09/25/2003 11:00PM

Arc's 12 furlongs suit Vinnie Roe perfectly


At 1 1/2 miles, the Prix de l'Arc de Triomphe is what many American observers would call a "marathon." Yet in the terminology employed by Europeans, it is a "middle distance" race.

That is because in Europe, the Arc distance falls between that of a mile and the true stayers' races, run at 1 3/4 miles or farther. Yet who would argue that to win the Arc, a great deal of stamina is required?

The first six furlongs of the Arc course at Longchamp are uphill, but the importance of the event and the large size of the field dictate that a strong pace, even by American standards, will be set. It is absolutely essential that an Arc runner be capable of staying 12 furlongs.

Last year's Arc winner, Marienbard, is a case in point. A stayer at heart, he is a son of Caerleon out of a Darshaan mare. At 4 he won the Group 2 Yorkshire Cup at 1 3/4 miles and was second to Vinnie Roe in the Group 1 Irish St. Leger over the same distance. In his Arc year he ran six times, all at 1 1/2 miles, with four victories culminating in his Arc triumph.

The 1998 Arc winner, Sagamix, was a stayer who needed a quagmire, not necessarily to show his best, but in order to run his opposition into the heavy ground. Autumn in Paris was a wet one that year, and Sagamix's stamina was on display when he won the Prix Niel as well as the Arc.

Devotees of stamina were nearly rewarded in 1982 when Ardross almost gave Lester Piggott a fourth Arc victory. By Run the Gantlet out of a mare by Levmoss, a key source of staying power, Ardross was closing fastest of all in the soft going and missed catching the 3-year-old filly Akiyda by just a head.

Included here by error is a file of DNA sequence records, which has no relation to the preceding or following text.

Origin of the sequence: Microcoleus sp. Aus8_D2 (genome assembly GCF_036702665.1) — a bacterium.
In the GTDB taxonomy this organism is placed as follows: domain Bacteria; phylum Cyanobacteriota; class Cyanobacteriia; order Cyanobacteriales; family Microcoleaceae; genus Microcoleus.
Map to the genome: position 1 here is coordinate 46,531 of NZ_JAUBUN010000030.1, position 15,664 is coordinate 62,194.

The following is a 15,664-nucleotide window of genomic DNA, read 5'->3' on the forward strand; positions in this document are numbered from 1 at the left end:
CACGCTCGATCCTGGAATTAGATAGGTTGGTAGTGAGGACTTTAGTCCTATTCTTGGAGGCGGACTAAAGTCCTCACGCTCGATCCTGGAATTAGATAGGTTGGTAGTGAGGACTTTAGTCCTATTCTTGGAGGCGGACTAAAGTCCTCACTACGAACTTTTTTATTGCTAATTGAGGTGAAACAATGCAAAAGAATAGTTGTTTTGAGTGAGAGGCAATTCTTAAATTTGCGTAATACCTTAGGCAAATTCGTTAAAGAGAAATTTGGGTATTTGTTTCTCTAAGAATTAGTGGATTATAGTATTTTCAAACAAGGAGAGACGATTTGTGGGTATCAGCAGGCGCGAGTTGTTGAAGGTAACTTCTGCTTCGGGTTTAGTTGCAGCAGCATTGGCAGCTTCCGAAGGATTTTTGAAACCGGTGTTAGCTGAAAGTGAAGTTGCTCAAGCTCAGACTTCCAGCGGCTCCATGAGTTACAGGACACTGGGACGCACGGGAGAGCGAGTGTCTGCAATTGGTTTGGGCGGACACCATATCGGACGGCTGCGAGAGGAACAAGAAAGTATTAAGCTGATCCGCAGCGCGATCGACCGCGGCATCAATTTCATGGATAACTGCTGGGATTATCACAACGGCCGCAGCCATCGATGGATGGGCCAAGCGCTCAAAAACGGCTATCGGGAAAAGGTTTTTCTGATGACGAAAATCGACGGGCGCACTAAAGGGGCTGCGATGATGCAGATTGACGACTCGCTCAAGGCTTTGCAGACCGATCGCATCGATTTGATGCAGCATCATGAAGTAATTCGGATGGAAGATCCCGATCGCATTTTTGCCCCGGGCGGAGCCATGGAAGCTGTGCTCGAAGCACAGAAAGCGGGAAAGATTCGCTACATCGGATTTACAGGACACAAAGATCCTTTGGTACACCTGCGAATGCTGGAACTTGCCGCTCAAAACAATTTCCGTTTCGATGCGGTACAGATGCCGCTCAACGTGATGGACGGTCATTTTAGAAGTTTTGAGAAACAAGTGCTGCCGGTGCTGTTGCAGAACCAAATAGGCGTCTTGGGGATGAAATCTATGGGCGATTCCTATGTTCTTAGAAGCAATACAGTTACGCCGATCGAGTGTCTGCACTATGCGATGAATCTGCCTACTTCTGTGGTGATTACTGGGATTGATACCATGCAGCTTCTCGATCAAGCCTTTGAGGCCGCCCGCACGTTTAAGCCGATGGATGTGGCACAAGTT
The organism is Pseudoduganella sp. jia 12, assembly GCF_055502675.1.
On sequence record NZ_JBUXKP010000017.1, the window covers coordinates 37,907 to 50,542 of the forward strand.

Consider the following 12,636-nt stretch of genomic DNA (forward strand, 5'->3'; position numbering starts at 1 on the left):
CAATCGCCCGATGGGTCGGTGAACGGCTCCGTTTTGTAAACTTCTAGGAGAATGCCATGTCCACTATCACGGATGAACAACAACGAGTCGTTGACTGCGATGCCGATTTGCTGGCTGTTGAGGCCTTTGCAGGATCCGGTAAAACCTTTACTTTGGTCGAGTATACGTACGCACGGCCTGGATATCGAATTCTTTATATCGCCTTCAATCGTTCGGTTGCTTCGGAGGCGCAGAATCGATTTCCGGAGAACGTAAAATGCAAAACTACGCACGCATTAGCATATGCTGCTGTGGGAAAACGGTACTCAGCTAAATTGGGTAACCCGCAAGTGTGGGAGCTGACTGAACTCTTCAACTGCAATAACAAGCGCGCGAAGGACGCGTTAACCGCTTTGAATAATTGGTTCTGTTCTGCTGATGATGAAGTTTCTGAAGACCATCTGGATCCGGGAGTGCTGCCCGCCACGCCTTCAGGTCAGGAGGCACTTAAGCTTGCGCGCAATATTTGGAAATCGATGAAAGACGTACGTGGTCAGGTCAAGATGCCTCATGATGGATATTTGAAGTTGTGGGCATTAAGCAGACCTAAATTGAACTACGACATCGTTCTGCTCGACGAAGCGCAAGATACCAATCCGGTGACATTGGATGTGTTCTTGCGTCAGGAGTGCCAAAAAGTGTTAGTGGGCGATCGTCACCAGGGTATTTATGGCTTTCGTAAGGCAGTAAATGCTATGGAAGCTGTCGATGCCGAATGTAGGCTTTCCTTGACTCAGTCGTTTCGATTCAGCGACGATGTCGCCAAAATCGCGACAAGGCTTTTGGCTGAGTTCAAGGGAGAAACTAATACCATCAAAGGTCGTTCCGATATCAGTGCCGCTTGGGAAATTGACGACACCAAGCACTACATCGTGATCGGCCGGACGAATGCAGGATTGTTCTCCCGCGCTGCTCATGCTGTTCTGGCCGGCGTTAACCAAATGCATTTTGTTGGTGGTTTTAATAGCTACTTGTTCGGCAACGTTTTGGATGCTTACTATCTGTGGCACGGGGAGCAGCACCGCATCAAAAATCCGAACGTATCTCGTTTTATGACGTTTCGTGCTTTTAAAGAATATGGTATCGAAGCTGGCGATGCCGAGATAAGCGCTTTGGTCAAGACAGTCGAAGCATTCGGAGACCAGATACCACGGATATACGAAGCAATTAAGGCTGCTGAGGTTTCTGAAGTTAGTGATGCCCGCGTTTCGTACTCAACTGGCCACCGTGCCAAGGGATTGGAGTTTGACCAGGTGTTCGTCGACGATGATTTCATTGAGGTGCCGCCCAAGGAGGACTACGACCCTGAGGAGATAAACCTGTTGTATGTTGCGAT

Ardross had come into that Arc with victories in the 1 1/2-mile Jockey Club Stakes, the 1 3/4-mile Yorkshire Cup, the two-mile Henry II Stakes, the 1 5/8-mile Geoffrey Freer Stakes, and, finally, the 2 1/4-mile Doncaster Cup - just 24 days before his gallant effort at Longchamp.

In the aforementioned Vinnie Roe, Dermot Weld has a stayer who could go Ardross one better.

By Irish Derby runner-up Definite Article, Vinnie Roe is out of the unraced Tap on Wood mare Kayu, herself a daughter of Ladytown, a half-sister to Irish St. Leger winner M-Lolshan. This may all sound rather obscure to students of American pedigrees, but it has worked for Virginia Moeran, Vinnie Roe's breeder, as well as his owner, Seamus Sheridan.

For Vinnie Roe has won the Irish St. Leger an unprecedented three times. He has also won the French equivalent, the 1 15/16-mile Prix Royal-Oak. On May 30, 2002, he carried 141 pounds to a four-length victory in the listed 1 3/4-mile Saval Beg Stakes while giving runner-up Crimphill 12 pounds. Three months later, he carried 140 pounds and won the listed 1 1/2-mile Ballyroan Stakes over Millstreet, who was in receipt of 18 pounds. And on Aug. 17 of this year, he again carried 140 pounds to victory in the Ballyroan, his seasonal debut, while giving 17 pounds to runner-up Carpanetto.

But Vinnie Roe's best race probably came in Australia last Nov. 5, when he toted high weight of 130 pounds in the Melbourne Cup. Although he faded to fourth in the two-mile Group 1 handicap, he was giving the first three finishers 13 to 15 pounds.

In the Arc, Vinnie Roe will carry the same 131-pound assignment as High Chaparral and Ange Gabriel, but he will have to give the 3-year-old favorite, Dalakhani, 12 pounds on the scale. Weld says that Vinnie Roe deserves his chance in what still rates as Europe's best race. Proven versus lesser at the Arc distance, he may actually be better on soft ground than on good. In either case, Vinnie Roe will be staying on when most of the others are looking for a wayside inn.